Trump did not erase the 2024 field. His campaign smiles.

Photo illustration by Elizabeth Brockway/The Daily Beast/Getty

Photo illustration by Elizabeth Brockway/The Daily Beast/Getty

If one of the main goals of Donald Trump’s presidential campaign announcement in early 2024 was to clear the field, it might have had the opposite effect.

But even if (as Mick Jagger would put it in the former president’s favorite outro song at rallies) you can’t always get what you want, Trump might find that a crowded field is just what he needs.

“I think we’re going to have 20 guys back,” a Republican National Committee member told The Daily Beast, requesting anonymity to discuss internal talks about the 2024 primary.

Her estimate of 20 to 21 candidates came from a recent preliminary briefing on the main debate schedule.

In Trumpworld, the notion of a field the size of 2016 looks more of a problem than terribly tempting, even as the man who reframed the GOP in his image has seen a steady decline in support among Republicans going back to before the intermediate period goes back.

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“Depending on which poll you like, up to 45 percent of likely Republican primary voters support President Trump … Any way you slice it, Trump would have to be favored to win a primary with four or more candidates,” a source close of Trump said The Daily Beast. “With more than a dozen, like the 2016 primary, he would be unbeatable.”

It’s been looking like an open season since last week alone.

Former New Jersey Gov. Chris Christie, one of the 16 GOP candidates Trump defeated in 2016, sat at the most openly critical end of the spectrum, calling for a “family feud” that the party must openly fight.

“We lose and lose and lose,” Christie said at the Republican Jewish Coalition meeting in Las Vegas. “And the fact of the matter is that we’re losing because Donald Trump put himself ahead of everyone else.”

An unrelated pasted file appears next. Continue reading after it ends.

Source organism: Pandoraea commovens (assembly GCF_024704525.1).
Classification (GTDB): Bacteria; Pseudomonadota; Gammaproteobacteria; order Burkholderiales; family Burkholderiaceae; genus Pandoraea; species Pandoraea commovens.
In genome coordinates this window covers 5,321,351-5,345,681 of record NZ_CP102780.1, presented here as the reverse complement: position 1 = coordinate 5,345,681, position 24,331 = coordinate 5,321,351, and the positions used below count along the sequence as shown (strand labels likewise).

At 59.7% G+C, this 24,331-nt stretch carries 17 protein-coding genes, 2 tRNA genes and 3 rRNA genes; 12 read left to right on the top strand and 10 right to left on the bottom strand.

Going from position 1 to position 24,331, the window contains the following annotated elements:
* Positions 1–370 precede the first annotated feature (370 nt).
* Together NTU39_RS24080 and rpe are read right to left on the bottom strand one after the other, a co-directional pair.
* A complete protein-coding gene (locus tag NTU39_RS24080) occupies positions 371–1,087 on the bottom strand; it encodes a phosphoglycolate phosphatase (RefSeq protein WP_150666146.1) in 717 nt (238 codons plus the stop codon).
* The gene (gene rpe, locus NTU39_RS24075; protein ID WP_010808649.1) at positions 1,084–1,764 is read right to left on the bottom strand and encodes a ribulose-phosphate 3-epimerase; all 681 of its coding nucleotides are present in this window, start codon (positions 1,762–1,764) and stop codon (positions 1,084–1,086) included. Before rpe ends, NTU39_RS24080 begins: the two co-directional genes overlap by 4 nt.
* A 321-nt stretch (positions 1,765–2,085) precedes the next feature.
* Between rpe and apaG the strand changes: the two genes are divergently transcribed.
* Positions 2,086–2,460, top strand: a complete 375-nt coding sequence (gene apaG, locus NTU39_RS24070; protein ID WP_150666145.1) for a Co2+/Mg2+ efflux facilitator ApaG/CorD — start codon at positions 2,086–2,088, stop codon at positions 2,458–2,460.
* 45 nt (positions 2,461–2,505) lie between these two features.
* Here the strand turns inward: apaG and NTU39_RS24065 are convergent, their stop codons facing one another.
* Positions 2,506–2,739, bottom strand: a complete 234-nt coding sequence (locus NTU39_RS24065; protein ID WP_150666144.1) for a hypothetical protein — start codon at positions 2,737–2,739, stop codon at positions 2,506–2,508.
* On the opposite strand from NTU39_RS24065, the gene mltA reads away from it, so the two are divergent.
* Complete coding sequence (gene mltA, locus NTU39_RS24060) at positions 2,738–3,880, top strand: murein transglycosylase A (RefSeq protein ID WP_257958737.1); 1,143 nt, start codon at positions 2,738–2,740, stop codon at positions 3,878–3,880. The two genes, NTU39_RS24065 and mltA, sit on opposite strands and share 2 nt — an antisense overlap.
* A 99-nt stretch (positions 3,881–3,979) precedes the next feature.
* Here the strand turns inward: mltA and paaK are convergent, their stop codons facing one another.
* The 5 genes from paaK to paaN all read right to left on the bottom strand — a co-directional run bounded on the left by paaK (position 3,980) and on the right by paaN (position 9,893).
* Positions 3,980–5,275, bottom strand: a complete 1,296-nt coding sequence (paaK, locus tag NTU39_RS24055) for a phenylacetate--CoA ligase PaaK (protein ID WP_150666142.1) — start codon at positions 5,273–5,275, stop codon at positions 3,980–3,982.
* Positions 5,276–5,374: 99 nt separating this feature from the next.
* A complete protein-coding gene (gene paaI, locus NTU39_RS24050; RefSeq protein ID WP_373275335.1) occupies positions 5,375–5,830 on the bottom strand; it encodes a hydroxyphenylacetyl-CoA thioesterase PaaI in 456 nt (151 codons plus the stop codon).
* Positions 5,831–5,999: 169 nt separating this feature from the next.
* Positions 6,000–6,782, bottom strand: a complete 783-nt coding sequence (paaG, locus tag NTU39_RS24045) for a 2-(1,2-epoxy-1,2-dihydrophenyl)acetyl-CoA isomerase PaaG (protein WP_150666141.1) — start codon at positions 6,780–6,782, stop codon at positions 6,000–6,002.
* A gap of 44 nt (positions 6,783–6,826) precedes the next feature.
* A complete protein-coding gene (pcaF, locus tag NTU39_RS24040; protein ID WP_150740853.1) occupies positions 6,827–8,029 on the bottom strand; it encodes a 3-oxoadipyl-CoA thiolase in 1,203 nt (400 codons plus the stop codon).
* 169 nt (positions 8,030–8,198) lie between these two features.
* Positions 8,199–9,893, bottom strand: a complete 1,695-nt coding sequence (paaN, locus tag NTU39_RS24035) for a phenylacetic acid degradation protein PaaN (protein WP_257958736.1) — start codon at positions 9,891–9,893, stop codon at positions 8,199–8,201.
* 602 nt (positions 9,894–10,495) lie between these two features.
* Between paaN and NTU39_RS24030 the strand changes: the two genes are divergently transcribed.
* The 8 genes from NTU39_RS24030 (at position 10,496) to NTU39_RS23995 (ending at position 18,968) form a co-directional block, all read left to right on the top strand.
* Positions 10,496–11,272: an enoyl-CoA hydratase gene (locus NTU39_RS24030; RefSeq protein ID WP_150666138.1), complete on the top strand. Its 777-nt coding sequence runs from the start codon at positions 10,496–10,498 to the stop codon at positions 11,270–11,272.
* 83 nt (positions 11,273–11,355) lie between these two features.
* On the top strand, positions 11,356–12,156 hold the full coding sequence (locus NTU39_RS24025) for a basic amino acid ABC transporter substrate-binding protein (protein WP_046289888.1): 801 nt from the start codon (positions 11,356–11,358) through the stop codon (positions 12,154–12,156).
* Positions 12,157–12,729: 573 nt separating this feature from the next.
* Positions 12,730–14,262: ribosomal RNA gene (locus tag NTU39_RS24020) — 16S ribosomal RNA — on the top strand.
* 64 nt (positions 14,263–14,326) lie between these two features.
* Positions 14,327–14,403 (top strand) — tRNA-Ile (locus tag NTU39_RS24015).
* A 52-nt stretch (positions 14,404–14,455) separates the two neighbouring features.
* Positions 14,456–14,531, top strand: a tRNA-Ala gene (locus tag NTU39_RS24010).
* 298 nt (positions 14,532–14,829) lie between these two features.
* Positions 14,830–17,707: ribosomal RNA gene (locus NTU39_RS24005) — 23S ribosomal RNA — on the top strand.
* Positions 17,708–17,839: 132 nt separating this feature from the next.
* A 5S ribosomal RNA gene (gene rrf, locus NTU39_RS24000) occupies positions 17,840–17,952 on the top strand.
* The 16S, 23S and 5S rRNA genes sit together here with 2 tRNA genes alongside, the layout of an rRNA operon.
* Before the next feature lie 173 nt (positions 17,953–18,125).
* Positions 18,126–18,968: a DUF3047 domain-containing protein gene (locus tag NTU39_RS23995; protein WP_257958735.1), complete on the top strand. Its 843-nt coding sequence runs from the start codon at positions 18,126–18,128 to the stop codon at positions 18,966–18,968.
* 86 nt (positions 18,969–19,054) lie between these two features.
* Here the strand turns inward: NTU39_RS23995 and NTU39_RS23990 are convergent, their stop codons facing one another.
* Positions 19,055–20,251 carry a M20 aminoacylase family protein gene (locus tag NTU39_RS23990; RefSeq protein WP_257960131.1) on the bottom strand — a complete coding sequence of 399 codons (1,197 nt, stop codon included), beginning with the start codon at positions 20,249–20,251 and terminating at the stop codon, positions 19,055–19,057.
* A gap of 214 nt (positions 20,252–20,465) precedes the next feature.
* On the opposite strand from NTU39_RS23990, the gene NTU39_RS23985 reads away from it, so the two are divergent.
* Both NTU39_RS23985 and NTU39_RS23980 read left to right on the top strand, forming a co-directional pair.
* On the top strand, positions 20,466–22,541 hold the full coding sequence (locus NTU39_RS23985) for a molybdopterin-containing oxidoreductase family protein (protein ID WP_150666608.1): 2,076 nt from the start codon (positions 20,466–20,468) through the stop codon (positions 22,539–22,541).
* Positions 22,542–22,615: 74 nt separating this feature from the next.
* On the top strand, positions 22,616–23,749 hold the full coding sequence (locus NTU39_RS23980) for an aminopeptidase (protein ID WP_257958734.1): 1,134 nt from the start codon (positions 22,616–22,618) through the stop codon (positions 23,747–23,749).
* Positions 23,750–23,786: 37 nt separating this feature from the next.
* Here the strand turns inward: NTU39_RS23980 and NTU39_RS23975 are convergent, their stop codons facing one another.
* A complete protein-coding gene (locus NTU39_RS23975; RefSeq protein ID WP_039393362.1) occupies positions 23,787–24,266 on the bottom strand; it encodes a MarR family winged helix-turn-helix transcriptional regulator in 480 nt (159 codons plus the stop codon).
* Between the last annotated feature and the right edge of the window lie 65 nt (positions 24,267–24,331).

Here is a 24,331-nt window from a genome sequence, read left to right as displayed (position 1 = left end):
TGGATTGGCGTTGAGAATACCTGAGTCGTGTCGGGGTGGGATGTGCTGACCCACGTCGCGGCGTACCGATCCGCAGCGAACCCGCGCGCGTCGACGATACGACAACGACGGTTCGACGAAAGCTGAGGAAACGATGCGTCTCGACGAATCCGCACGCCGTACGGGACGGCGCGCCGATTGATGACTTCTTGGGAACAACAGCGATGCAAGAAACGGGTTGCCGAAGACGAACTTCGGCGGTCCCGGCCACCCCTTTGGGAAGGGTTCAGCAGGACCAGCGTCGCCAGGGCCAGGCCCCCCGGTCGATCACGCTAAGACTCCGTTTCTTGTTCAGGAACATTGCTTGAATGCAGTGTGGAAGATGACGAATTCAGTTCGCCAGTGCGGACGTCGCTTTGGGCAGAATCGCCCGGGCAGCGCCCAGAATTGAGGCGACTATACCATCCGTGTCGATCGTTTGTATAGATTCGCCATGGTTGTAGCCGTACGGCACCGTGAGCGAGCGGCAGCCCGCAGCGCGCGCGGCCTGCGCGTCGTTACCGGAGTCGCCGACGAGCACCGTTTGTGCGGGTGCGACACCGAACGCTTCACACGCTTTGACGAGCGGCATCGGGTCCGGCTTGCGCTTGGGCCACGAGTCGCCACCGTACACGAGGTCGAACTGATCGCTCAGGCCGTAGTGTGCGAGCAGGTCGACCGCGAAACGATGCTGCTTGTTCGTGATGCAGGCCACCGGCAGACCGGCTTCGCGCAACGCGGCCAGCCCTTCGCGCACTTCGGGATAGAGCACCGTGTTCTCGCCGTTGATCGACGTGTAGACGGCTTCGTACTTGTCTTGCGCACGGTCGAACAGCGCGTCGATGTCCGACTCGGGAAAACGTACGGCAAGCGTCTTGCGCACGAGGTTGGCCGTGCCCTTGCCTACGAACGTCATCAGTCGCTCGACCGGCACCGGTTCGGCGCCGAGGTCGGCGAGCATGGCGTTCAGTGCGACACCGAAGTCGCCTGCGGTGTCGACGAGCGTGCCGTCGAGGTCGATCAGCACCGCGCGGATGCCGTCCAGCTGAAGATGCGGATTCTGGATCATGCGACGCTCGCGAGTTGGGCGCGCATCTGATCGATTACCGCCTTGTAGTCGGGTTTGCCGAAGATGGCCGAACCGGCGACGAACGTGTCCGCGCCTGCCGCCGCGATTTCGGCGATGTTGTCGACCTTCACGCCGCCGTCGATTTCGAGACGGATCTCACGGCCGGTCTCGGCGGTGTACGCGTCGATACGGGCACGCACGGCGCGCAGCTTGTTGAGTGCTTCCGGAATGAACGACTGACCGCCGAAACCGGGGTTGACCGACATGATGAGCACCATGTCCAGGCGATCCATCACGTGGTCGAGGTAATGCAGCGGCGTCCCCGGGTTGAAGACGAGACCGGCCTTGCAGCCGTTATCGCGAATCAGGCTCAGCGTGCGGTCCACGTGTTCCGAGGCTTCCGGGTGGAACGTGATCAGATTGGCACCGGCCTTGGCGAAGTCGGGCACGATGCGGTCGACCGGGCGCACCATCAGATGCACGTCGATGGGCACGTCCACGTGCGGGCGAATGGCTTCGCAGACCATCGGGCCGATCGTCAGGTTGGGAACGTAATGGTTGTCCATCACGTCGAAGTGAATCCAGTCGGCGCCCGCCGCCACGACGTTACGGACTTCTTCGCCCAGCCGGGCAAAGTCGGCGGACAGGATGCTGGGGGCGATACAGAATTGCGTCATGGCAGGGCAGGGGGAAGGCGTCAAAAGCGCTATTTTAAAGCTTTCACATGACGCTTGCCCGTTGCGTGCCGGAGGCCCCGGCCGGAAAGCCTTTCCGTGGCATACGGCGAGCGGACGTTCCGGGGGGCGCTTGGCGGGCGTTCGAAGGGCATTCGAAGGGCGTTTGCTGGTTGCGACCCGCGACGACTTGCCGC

Then there were former Trump administration officials Nikki Haley and Mike Pompeo, who don’t take on Trump directly but are clearly signaling that they are ready for a primary race. Florida Gov. Ron DeSantis made his Gazetteer comments at a news conference last week and also spoke at the RJC event where he spoke about it Bring back water from the Sea of ​​Galilee in Israel to baptize his children with it.

Other GOP figures, such as New Hampshire Gov. Chris Sununu, have previously said they want to avoid a 2016-like scenario of an extended primary with a split field preventing anyone from ordering an outright majority. said Sununu The Washington Post In Vegas, he would personally ensure that latecomers throw in the towel early, while also not ruling out a run of his own.

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“I don’t think Trump will command the field in 2024, I don’t think he can replicate that,” the RNC member said, adding that the House and Senate defeats for the party in New Hampshire are among those of Trump-backed candidates should indicate a shift since his 2016 primary victory.

“All three were Trump people and all three lost. I hope that’s the handwriting on the wall,” said this RNC member, referring to New Hampshire’s GOP nominees for the Senate and two House seats. “I don’t think Trump’s influence here is as great as it used to be.”

Another GOP strategist said a crowded field could only benefit Trump, citing many of the same ingredients from 2016.

“The political landscape is very similar to 2016. Establishment donors, ‘Never Trump’ media and political advisors are once again lining up against him. A crowded field benefits Trump, who is already the clear frontrunner,” the strategist told The Daily Beast, also requesting anonymity to discuss internal deliberations on how to approach the primary.

But even in otherwise reliable MAGA corners of the party infrastructure, concerns about Trump’s announcement bubbled to the surface in light of the interim results, according to the RNC member.

“There’s some thought out there that he’s going to crash and burn before the primary,” they said. “I think people are fed up with him. I’ve had a lot of calls from people calling themselves Trumpers, but they don’t think he should do it again.”

He’s here anyway, and for the gallant Republicans pulling their wagons in front of Trump, the message is clear: come on in, the water’s warm.

“Nobody loves a presidential primary more than Republicans, and we’re going to have a wide range of candidates to choose from, just like we did in 2016,” said the person close to Trump. “It’s healthy and strengthens our party. And like most Trump supporters, I say the more the merrier.”

Read more at The Daily Beast.

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